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From Jacques Le Roux <jacques.le.r...@les7arts.com>
Subject Re: Call to action: fixing defects reported by code analysis tools
Date Fri, 07 Jul 2017 12:14:22 GMT
I agree with Michael at OFBIZ-9450 that having  "the results available to the public so that
the community can always access the latest bug 
statistics." should reduce duplicated efforts.

If we can produce the report in HTML format, then we can create a page in wiki and include
the report in this page from any URL.  I guess any URL will 
fit, else if we need more security (should not be needed, only authenticated authors can change
a wiki page) we can have it in the svn repo or a Jira 
link, etc.

Jacques


Le 07/07/2017 à 12:47, Taher Alkhateeb a écrit :
> Fantastic initiative Michael, +1
>
> I think a simple attachment in jira or a wiki page will suffice. A
> one-time scan would provide more than enough information for everyone
> who needs to work on stuff. We can run it again in the future when
> enough bugs have been tackled.
>
> On Fri, Jul 7, 2017 at 1:43 PM, Michael Brohl <michael.brohl@ecomify.de> wrote:
>> Hi everyone,
>>
>> we started the first activities in Jira [1].
>>
>> We have set up an OFBiz build on our Jenkins server who automatically does a
>> FindBugs code analysis after each commit
>>
>> I'm thinking about publishing the results on a web server. This should help
>> to engage contributors to work on the bugs without the need to do the
>> analysis themselves (quick jump in).
>>
>> Are there any objections to do this?
>>
>> Do we have a webspace for this which I can use or would it be appropriate to
>> publish results on one of our servers?
>>
>> There are even projects which publish the metrics on their website [2].
>>
>> Best regards,
>>
>> Michael Brohl
>> ecomify GmbH
>> www.ecomify.de
>>
>> [1] https://issues.apache.org/jira/browse/OFBIZ-9450
>>
>> [2]
>> http://db.apache.org/torque/torque-3.3/releases/torque-3.3/generator/maven-reports.html
>>
>>
>> Am 29.06.17 um 12:16 schrieb Michael Brohl:
>>
>>> Hi all,
>>>
>>> just wanted to bring this back in mind in case there are people interested
>>> in helping out with this.
>>>
>>> Every support is well appreciated, thank you!
>>>
>>> Regards,
>>>
>>> Michael Brohl
>>> ecomify GmbH
>>> www.ecomify.de
>>>
>>>
>>> Am 13.12.16 um 18:35 schrieb Jacopo Cappellato:
>>>> Hi all,
>>>>
>>>> thanks to Gradle we have now an easy way to run source code analysis
>>>> tools
>>>> on our codebase.
>>>> Tools like PMD and FindBugs generate useful reports containing pointers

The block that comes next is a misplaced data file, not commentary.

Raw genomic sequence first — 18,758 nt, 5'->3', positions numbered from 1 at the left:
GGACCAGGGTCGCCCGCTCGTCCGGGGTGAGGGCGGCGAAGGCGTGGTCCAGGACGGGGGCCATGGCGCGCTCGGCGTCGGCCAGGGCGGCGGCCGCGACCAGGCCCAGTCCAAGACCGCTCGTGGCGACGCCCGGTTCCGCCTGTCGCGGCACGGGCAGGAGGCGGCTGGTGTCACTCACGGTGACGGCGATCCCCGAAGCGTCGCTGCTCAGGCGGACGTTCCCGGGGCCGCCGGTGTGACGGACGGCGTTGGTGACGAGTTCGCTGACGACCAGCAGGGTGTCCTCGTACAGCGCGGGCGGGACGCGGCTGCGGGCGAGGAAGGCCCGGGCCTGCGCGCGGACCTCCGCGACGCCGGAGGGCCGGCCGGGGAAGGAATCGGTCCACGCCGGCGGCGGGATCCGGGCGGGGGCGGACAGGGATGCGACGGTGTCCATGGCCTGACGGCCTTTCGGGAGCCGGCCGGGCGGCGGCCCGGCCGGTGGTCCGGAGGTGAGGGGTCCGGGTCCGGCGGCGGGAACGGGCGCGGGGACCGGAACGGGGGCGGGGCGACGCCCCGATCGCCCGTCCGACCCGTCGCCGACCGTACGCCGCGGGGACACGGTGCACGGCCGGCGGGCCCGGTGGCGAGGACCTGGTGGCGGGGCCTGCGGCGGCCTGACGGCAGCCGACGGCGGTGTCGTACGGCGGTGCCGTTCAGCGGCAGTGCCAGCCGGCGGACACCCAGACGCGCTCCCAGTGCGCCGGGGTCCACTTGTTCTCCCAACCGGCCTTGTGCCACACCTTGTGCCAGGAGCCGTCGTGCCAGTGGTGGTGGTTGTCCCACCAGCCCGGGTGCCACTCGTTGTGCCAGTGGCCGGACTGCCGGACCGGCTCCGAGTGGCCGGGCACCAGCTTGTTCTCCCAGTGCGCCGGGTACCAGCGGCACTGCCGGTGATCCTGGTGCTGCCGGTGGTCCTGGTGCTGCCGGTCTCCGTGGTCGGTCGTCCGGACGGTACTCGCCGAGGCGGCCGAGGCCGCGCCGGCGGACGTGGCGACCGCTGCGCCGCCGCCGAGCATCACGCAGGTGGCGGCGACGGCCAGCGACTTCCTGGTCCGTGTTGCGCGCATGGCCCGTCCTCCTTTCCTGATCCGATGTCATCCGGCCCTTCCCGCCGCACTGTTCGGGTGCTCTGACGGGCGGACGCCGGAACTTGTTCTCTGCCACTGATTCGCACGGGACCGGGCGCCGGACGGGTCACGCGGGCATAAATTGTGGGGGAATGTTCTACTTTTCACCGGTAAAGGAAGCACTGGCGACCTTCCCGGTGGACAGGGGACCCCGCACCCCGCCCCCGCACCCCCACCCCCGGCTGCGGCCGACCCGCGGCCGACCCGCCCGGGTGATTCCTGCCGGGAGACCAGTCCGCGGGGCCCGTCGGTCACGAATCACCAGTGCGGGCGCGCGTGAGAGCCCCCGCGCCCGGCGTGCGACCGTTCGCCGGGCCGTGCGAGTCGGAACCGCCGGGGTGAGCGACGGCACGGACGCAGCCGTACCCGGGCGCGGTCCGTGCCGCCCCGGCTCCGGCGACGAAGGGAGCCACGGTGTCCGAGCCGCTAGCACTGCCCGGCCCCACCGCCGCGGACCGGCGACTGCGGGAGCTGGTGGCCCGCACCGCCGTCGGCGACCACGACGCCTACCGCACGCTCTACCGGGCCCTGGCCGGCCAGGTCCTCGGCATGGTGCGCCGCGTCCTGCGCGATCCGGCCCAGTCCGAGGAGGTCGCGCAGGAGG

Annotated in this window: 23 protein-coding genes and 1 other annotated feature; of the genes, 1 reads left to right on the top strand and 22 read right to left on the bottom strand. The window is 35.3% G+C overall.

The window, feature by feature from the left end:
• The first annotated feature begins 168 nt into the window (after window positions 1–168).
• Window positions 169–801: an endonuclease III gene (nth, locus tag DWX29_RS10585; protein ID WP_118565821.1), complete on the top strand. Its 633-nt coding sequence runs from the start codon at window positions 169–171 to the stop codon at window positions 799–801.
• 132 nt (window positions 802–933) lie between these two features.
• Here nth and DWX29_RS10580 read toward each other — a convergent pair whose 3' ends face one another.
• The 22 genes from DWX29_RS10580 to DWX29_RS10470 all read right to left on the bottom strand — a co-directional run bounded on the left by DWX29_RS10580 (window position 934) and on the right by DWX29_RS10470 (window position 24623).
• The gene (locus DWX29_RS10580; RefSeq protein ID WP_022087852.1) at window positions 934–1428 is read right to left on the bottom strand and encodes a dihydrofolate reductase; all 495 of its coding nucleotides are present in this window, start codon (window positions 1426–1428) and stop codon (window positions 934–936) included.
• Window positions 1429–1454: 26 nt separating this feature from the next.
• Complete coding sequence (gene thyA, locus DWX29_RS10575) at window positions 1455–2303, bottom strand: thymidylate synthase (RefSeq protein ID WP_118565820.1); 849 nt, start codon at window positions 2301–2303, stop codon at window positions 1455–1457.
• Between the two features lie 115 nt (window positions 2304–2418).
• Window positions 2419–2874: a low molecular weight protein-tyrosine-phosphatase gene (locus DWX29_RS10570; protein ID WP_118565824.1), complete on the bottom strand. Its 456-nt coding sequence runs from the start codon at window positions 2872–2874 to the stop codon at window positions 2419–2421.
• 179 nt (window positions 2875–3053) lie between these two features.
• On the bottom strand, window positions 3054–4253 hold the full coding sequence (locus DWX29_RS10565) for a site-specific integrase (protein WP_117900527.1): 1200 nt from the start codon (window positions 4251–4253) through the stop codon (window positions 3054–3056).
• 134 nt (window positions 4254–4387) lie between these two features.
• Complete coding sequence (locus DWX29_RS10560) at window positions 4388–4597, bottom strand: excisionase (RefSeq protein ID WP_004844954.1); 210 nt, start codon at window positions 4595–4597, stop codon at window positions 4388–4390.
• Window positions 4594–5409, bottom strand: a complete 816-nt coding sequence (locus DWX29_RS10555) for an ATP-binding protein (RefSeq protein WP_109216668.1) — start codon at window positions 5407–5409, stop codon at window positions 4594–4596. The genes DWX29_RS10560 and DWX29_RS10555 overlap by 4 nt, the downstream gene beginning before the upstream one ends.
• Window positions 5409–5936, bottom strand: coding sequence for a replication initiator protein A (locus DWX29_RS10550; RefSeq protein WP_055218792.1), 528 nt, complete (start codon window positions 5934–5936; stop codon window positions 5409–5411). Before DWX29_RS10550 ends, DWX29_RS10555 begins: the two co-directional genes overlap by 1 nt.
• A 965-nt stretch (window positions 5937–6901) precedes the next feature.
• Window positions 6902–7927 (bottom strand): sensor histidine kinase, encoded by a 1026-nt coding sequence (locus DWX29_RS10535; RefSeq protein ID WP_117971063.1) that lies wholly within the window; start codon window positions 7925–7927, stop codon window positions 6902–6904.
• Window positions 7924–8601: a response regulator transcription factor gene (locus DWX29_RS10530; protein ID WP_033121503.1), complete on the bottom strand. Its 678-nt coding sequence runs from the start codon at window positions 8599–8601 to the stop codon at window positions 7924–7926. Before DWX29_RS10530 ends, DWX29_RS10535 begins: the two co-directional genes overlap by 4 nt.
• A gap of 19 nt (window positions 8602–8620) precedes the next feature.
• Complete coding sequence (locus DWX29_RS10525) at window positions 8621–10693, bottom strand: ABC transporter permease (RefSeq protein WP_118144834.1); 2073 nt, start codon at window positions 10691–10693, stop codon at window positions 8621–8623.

>>>> to
>>>> code that may need to be improved or fixed.
>>>> In fact I have executed them on trunk and I got reports with thousands of
>>>> "rule violations": some of them are probably false positives but others
>>>> really represent code that can be improved, simplified or, in some cases,
>>>> fixed.
>>>>
>>>> I think that it would be great if this community will work together to
>>>> fix
>>>> as many defects as possible: it may lead to a cleaner codebase, may
>>>> increase the confidence of potential adopters that use these tools to get
>>>> some insight on our code quality, and may make it easier for new
>>>> contributors to help the project.
>>>>
>>>> So here are the steps to quickly start the process:
>>>>
>>>> 1) get a clean checkout of the trunk
>>>>
>>>> svn co http://svn.apache.org/repos/asf/ofbiz/trunk
>>>>
>>>> 2) edit the build.gradle file to enable the PMD or FindBugs plugins.
>>>> For PMD you can add the following line to the file, after the other
>>>> "apply
>>>> plugin" commands:
>>>>
>>>> apply plugin: 'pmd'
>>>>
>>>> For FindBugs add the following lines:
>>>>
>>>> apply plugin: 'findbugs'
>>>> tasks.withType(FindBugs) {
>>>>       reports {
>>>>           xml.enabled false
>>>>           html.enabled true
>>>>       }
>>>> }
>>>>
>>>> Apply only pmd or findbugs, not both: the two tools provide different
>>>> analysis with plenty of defects but the two tools will spot the same ones
>>>> in most cases, so please choose the tool of your preference and then
>>>> start
>>>> fixing the code.
>>>>
>>>> 3) run the analysis with the command:
>>>> ./gradlew check
>>>>
>>>> 4) review the report;
>>>> for PMD the report is:
>>>> build/reports/pmd/main.html
>>>> for FindBugs the report is:
>>>> build/reports/findbugs/main.html
>>>>
>>>> 5) fix some bugs and test; then go back to #3
>>>>
>>>> 6) create a patch and submit it to Jira, mentioning that it fixes defects
>>>> reported by PMD/FindBugs
>>>>
>>>> Feel free to ask here any question!
>>>>
>>>> Jacopo
>>>>
>>>
>>


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